But you do need God for a purpose, a goal to reach/attain.

I fully disagree here. I was once like you, trying to find comfort in God and Christianity. I spent a long time praying and reading the Bible trying to find purpose. Despite the years of pain and misery I went through at the hands of my mom's fundamentalist Christian boyfriends (beating, mental abuse, other misc not nice things), my faith had never faltered. Not even once. I not once held God's word as responsible for any hard times I had gone through.

And I kept trying to find purpose in my life. The more and more I tried to find some meaning for me from the church, the more meaningless my life felt. The more and more I looked at it, Heaven looked more and more like Hell to me. I can't see the appeal of living for all eternity in a perfectly happy place. It simply IS NOT POSSIBLE! Over time, your mind would sink closer and closer to madness with the unchanging and permanent nature of Heaven. I can only imagine that over time, the so called Heaven will more resemble Hell as it drags out for eternity.

And then you got Hell. Supposedly, your god throws everyone who does not follow him into Hell. Buddhists, atheists, Jews (no Jesus for them = Hell according to the bible), Hindus, pagans, and Muslims all supposedly end up in hell. The problem with this is that a lot of the people out there are kind and hard-working. They can be just as nice and good as any Christian out there. And yet god would throw them into Hell. I would never side with a god that could throw his own children into Hell because they led a virtuous life but did not know Jesus. Such a god sounds more like the devil to me.

The only sort of religion that makes any goddamned sense are those pagan ones. They pretty much chuck out the whole ‘good vs evil’ style that all the organized religions run by. And the concept of rebirth is a whole lot more appealing since it doesn't involve spending eternity in a wonderful place until you go mad.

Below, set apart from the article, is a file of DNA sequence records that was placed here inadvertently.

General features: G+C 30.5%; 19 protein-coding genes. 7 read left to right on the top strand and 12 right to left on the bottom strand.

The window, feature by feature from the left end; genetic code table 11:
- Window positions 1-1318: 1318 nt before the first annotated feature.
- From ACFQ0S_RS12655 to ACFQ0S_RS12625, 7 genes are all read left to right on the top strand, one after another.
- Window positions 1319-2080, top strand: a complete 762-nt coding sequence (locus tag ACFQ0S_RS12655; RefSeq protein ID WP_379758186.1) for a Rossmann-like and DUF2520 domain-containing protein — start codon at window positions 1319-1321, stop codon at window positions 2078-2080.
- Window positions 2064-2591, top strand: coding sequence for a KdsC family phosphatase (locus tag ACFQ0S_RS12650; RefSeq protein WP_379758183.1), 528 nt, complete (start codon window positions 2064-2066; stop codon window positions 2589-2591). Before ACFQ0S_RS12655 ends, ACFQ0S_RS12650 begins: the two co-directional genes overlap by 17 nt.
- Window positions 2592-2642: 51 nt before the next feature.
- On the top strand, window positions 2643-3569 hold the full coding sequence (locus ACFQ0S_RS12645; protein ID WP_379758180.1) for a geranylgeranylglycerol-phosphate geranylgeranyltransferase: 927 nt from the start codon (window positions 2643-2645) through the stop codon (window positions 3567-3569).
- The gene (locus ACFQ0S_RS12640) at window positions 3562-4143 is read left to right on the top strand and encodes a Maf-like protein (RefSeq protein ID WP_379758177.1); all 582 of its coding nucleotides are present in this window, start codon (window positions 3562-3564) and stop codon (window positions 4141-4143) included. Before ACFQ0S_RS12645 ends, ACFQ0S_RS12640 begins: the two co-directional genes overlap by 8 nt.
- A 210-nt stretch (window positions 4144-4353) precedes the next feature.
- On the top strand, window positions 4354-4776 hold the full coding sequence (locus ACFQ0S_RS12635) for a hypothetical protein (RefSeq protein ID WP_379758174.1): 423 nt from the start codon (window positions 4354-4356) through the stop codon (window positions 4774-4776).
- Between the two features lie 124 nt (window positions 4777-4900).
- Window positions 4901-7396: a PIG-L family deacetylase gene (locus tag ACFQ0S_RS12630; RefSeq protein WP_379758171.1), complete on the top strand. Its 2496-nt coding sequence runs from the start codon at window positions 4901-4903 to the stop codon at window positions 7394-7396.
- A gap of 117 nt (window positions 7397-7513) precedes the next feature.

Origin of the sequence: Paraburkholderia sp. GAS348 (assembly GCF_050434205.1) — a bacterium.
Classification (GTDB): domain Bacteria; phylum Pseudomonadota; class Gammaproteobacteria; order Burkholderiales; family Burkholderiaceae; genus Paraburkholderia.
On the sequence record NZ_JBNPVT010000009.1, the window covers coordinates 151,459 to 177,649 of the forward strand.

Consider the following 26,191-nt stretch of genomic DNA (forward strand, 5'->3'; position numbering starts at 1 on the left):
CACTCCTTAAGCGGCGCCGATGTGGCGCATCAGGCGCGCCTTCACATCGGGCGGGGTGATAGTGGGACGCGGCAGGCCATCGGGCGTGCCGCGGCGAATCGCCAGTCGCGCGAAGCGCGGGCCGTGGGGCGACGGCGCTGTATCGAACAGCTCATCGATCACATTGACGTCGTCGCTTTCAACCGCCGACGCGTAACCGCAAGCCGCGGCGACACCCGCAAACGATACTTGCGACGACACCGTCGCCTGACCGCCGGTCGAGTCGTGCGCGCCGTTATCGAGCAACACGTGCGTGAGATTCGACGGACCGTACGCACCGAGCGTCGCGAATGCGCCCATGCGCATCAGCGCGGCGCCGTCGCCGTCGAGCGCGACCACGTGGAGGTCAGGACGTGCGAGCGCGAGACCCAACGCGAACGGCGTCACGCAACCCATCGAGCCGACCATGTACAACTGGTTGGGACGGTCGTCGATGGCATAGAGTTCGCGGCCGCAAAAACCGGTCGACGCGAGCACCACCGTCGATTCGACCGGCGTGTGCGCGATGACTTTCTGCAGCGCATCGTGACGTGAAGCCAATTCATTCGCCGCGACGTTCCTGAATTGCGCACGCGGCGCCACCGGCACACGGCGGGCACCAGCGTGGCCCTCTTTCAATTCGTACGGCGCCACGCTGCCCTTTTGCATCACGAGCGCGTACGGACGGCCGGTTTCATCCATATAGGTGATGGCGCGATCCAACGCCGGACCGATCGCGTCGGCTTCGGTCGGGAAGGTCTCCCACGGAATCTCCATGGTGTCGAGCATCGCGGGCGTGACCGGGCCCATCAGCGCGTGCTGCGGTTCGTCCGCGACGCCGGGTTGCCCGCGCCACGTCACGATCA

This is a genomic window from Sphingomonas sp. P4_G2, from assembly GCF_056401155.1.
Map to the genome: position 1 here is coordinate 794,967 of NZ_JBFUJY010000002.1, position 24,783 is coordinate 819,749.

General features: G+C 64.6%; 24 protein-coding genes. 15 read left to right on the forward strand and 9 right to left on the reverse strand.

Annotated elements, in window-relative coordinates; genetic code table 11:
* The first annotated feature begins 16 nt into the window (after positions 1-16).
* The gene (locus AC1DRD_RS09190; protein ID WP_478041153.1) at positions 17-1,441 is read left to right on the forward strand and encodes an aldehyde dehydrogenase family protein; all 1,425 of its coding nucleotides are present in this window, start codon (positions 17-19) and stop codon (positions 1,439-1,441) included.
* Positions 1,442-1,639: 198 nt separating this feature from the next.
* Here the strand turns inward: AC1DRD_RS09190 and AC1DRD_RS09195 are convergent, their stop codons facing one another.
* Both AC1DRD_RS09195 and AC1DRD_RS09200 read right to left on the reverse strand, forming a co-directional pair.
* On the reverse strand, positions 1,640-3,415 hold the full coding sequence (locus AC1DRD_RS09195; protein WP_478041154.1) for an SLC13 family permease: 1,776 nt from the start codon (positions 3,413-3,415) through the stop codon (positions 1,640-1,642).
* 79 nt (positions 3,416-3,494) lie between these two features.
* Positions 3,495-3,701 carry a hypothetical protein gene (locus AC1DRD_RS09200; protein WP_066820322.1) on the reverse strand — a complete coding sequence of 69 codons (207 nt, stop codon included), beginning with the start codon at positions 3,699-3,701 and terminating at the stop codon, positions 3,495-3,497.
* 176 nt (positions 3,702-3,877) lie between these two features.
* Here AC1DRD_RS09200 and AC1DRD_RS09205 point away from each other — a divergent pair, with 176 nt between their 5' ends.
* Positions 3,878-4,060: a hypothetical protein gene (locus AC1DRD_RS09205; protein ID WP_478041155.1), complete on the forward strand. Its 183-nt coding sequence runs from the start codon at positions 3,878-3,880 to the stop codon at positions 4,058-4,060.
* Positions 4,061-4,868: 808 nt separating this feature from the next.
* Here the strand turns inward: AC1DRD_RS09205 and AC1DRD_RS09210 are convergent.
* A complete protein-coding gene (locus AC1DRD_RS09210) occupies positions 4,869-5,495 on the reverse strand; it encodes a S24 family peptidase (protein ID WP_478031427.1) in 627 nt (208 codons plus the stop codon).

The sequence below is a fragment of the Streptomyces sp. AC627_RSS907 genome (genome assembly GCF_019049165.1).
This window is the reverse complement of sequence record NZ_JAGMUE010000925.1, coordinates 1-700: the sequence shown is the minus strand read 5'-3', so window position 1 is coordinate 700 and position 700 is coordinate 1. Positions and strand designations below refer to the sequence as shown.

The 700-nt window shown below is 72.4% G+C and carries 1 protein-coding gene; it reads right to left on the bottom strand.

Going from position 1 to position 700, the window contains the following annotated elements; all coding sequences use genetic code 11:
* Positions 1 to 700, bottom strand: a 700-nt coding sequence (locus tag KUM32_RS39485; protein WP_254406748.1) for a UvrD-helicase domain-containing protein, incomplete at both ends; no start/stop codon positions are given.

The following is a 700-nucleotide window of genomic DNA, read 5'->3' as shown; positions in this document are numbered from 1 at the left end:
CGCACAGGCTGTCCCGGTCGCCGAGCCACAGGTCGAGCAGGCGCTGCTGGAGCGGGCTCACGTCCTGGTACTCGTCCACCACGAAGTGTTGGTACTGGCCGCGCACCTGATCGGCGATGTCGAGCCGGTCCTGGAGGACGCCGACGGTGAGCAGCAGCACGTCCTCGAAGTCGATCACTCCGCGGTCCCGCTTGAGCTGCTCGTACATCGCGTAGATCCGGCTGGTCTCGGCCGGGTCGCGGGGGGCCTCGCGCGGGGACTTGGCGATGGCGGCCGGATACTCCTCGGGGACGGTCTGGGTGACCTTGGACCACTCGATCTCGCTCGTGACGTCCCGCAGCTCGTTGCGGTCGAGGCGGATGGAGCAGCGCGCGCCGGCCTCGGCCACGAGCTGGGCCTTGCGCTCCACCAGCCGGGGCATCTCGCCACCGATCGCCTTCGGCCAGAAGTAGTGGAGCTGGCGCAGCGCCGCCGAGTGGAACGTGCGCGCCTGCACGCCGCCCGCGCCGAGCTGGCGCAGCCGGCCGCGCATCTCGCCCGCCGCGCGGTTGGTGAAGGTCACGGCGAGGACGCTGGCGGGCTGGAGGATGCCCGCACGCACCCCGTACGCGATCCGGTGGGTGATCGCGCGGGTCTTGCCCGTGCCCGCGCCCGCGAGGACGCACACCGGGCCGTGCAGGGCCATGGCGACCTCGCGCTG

And not only that, they place more realistic expectations on you. Pagan religons pretty much tell you to not run around killing people and doing bad things. Christianity has more rules than I could care to write down, and half of them have multiple interpretations to sift through.

I say chuck out Christianity's complex rule system and orderly manner for Discordianism's over the top confusion. Christianity fosters order and understanding and creates anger and unhappiness. Discordianism fosters confusion and lack of understanding but results in love and laughter. Eris (The ancient greek goddess of chaos, and the goddess followed in Discordianism) isn't a goody two shoes hypocrite like the christian god. She wants us to cause creative disorder and to balance it with creative order. No killing people (destructive disorder) or forcing people to conform at the threat of misery (destructive order). And not only that, Eris doesn't really care if you worship her or not. As long as you cause confusion and laughter, that is all that matters. Simply put, Discordianism = WIN, Christianity = Boring.

And rounding this out full circle, at least the chaos Discordianism asks me to cause is friggin' hilarious and makes my life entertaining. Christianity made me feel bored and meaningless as I constantly struggled to be a ‘good christian’. Funny isn't it? I can't find meaning in a sensible religion, yet a religion that is disguised as a an elaborate joke disguised as a religion disguised as a stupid joke disguised as an elaborate joke disguised as a religion has made me feel complete.
last edited on July 14, 2011 3:06PM